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Invisible, underserved, and diverse: the health of women in prison
International Journal of Global Health
  • Janette Y. Taylor, University of Iowa
  • R. Williams
  • M. J. Eliason
Document Type
Peer Reviewed
Publication Date
NLM Title Abbreviation
Int J Global Health

In the United States of America, women are the fastest growing segment of the criminal justice system. They are entering the system with far greater physical and mental health problems than men, but with fewer health services. Additionally, within this expanding population of incarcerated women, are disproportionately represented poor women of color with serious health needs. This article: a) uses an ecosocial model to examine and critique the health and healthcare of women in prison, b) examines social structures that influence incarceration and health status, and c) proposes reconsideration of current prison health services and education.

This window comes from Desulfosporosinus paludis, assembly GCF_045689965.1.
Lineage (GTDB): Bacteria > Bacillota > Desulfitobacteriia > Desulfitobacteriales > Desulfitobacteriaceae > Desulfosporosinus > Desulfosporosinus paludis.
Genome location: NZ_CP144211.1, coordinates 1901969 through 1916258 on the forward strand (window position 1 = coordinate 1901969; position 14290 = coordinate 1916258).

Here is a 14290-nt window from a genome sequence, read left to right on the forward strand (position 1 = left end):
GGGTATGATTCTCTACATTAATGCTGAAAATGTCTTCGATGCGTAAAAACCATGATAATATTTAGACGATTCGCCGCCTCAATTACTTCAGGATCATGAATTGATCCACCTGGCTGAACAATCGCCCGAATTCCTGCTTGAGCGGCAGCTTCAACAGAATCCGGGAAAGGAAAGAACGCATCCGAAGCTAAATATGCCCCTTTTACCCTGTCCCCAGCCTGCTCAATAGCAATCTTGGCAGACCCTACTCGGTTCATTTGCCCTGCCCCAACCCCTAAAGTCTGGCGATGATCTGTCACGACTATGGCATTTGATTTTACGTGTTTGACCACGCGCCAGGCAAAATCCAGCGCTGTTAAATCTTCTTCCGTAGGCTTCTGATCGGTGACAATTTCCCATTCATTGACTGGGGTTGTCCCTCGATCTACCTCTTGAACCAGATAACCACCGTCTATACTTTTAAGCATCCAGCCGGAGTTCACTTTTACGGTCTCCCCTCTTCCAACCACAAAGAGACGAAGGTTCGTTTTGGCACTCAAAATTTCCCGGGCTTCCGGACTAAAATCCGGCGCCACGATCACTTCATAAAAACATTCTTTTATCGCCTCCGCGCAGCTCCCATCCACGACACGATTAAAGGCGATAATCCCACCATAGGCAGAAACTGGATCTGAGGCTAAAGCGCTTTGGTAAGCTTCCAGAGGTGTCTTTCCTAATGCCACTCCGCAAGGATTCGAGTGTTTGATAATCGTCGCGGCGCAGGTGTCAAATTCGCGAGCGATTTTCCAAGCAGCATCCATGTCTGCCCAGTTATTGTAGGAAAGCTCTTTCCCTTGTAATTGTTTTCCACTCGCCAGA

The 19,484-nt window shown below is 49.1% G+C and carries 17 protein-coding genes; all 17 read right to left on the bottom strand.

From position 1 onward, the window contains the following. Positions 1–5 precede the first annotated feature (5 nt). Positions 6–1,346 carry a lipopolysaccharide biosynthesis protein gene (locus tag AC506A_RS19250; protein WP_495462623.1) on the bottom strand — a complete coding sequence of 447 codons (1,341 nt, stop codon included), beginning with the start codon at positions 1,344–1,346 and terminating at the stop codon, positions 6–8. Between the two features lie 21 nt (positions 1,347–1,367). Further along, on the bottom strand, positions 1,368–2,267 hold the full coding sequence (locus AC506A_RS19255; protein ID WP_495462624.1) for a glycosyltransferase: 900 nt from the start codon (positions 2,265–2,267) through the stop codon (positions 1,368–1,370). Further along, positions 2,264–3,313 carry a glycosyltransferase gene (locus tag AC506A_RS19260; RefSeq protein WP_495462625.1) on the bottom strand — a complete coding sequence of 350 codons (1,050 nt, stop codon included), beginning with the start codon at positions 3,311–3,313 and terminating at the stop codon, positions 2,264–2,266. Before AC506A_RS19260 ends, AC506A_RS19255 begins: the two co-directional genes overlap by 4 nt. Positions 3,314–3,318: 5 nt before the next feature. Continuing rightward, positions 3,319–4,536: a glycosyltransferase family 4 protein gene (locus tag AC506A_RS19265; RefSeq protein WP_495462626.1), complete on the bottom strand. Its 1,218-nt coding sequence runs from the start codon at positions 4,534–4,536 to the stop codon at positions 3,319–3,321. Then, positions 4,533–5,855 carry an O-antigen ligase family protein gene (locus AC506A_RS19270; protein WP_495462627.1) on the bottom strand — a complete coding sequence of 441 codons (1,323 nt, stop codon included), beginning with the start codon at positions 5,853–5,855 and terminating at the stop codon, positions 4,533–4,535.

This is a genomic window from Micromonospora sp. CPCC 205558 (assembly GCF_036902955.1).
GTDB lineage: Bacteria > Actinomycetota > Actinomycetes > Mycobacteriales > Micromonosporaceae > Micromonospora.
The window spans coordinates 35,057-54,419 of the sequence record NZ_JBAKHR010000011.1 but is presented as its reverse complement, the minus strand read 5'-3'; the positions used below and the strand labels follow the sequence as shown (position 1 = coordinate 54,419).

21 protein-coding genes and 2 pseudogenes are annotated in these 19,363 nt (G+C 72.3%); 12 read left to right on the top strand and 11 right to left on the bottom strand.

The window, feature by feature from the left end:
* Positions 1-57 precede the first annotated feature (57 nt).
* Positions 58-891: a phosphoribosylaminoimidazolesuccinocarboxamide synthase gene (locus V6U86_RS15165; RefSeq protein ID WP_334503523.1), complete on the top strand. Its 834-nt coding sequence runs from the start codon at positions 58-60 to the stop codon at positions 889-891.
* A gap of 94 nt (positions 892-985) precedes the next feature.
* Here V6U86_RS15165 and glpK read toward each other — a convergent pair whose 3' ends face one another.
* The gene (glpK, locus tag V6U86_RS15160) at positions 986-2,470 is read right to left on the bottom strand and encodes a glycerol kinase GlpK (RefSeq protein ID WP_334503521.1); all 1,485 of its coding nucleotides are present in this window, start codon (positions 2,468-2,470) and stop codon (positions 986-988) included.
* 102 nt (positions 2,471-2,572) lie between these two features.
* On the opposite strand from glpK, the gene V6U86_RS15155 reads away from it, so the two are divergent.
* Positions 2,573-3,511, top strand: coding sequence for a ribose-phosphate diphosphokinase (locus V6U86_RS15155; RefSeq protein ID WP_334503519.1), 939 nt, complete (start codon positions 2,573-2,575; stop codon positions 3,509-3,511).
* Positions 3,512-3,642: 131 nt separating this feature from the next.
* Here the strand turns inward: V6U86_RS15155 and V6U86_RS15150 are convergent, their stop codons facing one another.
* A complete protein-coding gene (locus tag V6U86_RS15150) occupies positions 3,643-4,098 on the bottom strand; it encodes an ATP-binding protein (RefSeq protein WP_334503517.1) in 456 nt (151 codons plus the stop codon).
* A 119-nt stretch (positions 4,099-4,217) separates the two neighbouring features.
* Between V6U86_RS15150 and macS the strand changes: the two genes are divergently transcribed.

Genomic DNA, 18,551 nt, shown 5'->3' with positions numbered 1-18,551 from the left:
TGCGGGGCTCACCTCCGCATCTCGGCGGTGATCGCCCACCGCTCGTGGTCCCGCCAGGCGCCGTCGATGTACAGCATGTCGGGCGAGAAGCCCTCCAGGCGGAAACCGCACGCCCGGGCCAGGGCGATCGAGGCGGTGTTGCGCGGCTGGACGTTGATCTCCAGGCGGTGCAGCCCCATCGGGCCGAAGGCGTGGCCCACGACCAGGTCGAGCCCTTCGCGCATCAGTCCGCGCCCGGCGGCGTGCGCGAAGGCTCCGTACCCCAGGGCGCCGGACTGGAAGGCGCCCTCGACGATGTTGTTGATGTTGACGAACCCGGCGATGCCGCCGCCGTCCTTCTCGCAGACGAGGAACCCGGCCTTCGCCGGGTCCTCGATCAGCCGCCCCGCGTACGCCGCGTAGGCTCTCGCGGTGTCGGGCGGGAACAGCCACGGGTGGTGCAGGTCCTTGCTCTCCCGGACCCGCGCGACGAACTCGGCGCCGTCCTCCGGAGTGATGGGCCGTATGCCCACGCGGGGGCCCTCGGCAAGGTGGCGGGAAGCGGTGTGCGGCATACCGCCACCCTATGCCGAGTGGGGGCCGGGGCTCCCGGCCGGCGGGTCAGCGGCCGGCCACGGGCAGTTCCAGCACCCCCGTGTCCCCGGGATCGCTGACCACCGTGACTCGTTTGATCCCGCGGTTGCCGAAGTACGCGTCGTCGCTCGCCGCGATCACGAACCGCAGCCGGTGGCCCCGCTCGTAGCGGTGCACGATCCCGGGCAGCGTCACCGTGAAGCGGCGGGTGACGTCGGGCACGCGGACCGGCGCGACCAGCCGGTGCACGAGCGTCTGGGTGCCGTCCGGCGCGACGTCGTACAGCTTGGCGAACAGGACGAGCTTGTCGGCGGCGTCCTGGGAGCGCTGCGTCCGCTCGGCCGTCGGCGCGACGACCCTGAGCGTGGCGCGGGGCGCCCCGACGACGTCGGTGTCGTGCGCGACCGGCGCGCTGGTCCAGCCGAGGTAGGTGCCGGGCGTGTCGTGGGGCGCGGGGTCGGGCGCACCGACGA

• Health Status,
  • Prisoners,
  • Socioeconomic Factors,
  • Women's Health,
  • Correctional Health Services,
  • Female,
  • Health Services Needs and Demand,
  • Legislation,
  • Drug,
  • Mental Health,
  • Models,
  • Theoretical
Published Article/Book Citation
International Journal of Global Health, 2:1 (2002) pp.28-42.
Citation Information
Janette Y. Taylor, R. Williams and M. J. Eliason. "Invisible, underserved, and diverse: the health of women in prison" International Journal of Global Health Vol. 2 Iss. 1 (2002) p. 28 - 42 ISSN: 1534-9969
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